A third of dodgy emails are phishing attacks
Whatever happened to mass-mailing viruses?
The lazy, hazy days of summer witnessed a continuation of the ongoing shift from large-scale virus outbreaks toward phishing and more targeted attacks, according to a study by net security firm MessageLabs.
Online criminals are developing sophisticated new phishing attacks and Trojans that exploit widespread vulnerabilities, such as the much publicised MS06-040 vulnerability. Instant messaging and social networks, as well as ecommerce sites, were also targeted by various attacks last month, the UK-based managed services firm reports.
Phishing attacks, as a proportion of all virus and Trojan activity, accounted for almost one-third of all threats in August 2006 compared to one-fifth of all threats the previous month. MessageLabs has observed a steady rise in the number of phishing attacks since 2005, which now account for 30.7 per cent of all malicious emails. Phishers are also casting their nets wider, for example, by launching attacks on users of social networking site MySpace, rather than sticking to old favourites, such as online banking websites.
Trojan attacks, many targeting the MS06-040 vulnerability in Windows Server services, were also commonplace. For example, a Russian spammer was able to exploit unpatched servers using the infamous Pro Mailer DMS spam software and its advanced "spam-cannon" technique. This technique, which employs a powerful mail-merge of addresses with preset spam templates, enables the spammer to maximise throughput and distribute millions of junk mail messages per hour through a single compromised computer.
The global ratio of spam this month is 64.5 per cent, an increase of 1.8 percentage points from July, partly fueled by spam-cannon attacks, MessageLabs reports.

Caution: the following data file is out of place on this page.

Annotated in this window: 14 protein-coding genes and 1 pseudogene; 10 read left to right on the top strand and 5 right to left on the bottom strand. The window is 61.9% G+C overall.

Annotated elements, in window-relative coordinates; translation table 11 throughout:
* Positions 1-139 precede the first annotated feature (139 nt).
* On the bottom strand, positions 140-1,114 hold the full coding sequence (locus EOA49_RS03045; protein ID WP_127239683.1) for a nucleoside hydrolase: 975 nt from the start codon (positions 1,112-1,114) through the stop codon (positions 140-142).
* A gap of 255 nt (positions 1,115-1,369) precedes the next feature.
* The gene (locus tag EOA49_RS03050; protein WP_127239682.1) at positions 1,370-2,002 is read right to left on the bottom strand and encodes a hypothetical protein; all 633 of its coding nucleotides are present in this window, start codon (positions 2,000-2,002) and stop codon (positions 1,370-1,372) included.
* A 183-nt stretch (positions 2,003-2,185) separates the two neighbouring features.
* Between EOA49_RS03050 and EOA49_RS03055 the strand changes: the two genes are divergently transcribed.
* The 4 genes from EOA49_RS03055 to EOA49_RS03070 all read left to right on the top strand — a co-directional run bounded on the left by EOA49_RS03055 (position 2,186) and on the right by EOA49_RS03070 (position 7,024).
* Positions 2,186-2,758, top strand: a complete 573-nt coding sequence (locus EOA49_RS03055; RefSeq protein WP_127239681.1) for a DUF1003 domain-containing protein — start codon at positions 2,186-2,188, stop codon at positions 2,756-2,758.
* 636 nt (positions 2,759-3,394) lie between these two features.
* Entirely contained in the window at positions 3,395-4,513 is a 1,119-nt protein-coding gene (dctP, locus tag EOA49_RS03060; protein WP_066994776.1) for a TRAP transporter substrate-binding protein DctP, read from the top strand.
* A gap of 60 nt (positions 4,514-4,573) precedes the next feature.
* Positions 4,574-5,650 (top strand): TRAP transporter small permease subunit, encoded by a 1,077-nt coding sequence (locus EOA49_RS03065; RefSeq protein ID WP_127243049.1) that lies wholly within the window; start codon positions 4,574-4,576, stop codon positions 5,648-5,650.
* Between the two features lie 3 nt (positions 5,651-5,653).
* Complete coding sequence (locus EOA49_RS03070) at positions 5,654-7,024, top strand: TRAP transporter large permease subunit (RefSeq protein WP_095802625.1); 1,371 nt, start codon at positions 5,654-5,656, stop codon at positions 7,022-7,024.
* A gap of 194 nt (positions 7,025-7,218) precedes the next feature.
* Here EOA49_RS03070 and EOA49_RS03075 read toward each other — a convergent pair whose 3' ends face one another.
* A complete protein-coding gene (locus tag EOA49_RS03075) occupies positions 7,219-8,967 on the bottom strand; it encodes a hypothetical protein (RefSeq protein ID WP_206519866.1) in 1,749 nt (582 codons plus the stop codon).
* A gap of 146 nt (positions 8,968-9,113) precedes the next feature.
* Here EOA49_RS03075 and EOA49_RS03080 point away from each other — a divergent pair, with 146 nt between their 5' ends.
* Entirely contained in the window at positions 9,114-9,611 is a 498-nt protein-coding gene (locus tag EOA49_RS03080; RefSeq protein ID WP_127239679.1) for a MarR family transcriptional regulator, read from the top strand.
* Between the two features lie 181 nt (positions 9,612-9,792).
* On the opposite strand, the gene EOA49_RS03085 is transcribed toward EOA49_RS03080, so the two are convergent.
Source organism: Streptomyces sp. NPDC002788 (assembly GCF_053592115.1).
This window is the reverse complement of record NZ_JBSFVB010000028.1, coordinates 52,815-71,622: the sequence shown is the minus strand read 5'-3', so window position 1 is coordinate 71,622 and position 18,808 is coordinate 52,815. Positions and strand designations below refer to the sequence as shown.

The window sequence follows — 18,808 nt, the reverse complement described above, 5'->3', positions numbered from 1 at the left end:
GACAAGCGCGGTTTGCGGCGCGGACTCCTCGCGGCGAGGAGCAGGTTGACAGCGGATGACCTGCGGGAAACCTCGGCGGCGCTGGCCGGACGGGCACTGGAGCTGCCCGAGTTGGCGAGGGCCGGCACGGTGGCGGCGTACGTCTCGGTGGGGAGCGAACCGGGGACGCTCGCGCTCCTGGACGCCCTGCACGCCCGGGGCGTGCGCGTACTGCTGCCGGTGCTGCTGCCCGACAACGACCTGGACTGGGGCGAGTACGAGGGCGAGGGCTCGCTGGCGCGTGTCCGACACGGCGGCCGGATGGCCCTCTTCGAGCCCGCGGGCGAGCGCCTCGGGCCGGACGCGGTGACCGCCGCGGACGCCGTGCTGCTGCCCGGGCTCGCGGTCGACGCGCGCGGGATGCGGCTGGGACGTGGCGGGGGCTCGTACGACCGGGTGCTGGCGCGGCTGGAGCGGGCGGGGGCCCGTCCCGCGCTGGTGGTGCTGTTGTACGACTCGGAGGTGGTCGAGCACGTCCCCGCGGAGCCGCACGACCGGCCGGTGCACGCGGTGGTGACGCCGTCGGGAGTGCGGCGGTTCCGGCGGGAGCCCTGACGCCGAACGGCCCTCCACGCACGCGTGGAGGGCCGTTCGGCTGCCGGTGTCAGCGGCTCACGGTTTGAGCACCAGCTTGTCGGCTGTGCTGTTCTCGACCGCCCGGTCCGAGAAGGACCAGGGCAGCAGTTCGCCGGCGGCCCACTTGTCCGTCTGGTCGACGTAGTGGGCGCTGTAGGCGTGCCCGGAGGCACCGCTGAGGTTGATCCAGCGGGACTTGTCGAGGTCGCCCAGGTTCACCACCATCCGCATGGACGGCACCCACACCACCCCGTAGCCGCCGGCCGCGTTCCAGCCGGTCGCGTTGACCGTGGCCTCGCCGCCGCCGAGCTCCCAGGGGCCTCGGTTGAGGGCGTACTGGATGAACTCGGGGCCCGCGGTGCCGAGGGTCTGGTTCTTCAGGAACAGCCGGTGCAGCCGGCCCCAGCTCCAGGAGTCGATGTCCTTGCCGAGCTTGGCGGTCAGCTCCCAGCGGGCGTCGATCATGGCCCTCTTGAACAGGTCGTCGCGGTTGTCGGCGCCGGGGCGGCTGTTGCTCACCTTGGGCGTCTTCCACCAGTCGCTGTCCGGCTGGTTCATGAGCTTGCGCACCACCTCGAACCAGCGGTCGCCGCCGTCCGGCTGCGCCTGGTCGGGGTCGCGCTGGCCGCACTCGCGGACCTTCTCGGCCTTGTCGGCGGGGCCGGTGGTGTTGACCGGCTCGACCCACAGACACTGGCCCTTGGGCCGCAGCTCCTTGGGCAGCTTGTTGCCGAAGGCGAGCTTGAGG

By contrast, large-scale virus attacks are on the wane. On average only one in 98.4 emails contains a virus in August, compared with July's one in 96.6 emails. MessageLabs uses these figures to support its argument that online criminals are moving away from virus outbreaks and focusing their efforts on more targeted (and financially lucrative) phishing attacks.
Danish managed security firm SoftScan also noted a rise in phishing-related malware last month, but attributed this increase to improved detection techniques within anti-virus scanners. An impressive 89.5 per cent of all viruses stopped by SoftScan were classified as phishing-related.
The percentage of phishing emails stopped by SoftScan has increased dramatically in the last few months, but SoftScan reckons this is due to improved detection rather than any real increase in the number of phishing emails distributed.
SoftScan CTO Diego d'Ambra said: "We have seen several minor outbreaks of Worm.Stration variants during August, but nothing major and virus activity generally continues to follow the trend of remaining low key. Recent enhancements and developments by the anti-virus industry to their scanners has meant an increase in detecting phishing emails as malware, as opposed to spam. This gives the impression that phishing has risen significantly, but in actual fact is really due to the re-classification from spam to malware."
The Anti-Phishing Working Group (APWG) identified 9,255 phishing sites featuring 130 brands in June, the last month where records are available. These sites stayed around for an average of 4.8 days before someone pulled the plug.
APWG reports (PDF) that many phishing attacks rely on attempts to trick users into sites infected by malware. The number of such sites surged by 40 per cent between June 2005 and June 2006, an increase attributed to the increased availability of so-called phishing toolkits that dumb down the process of infecting websites with malicious exploit code. ®
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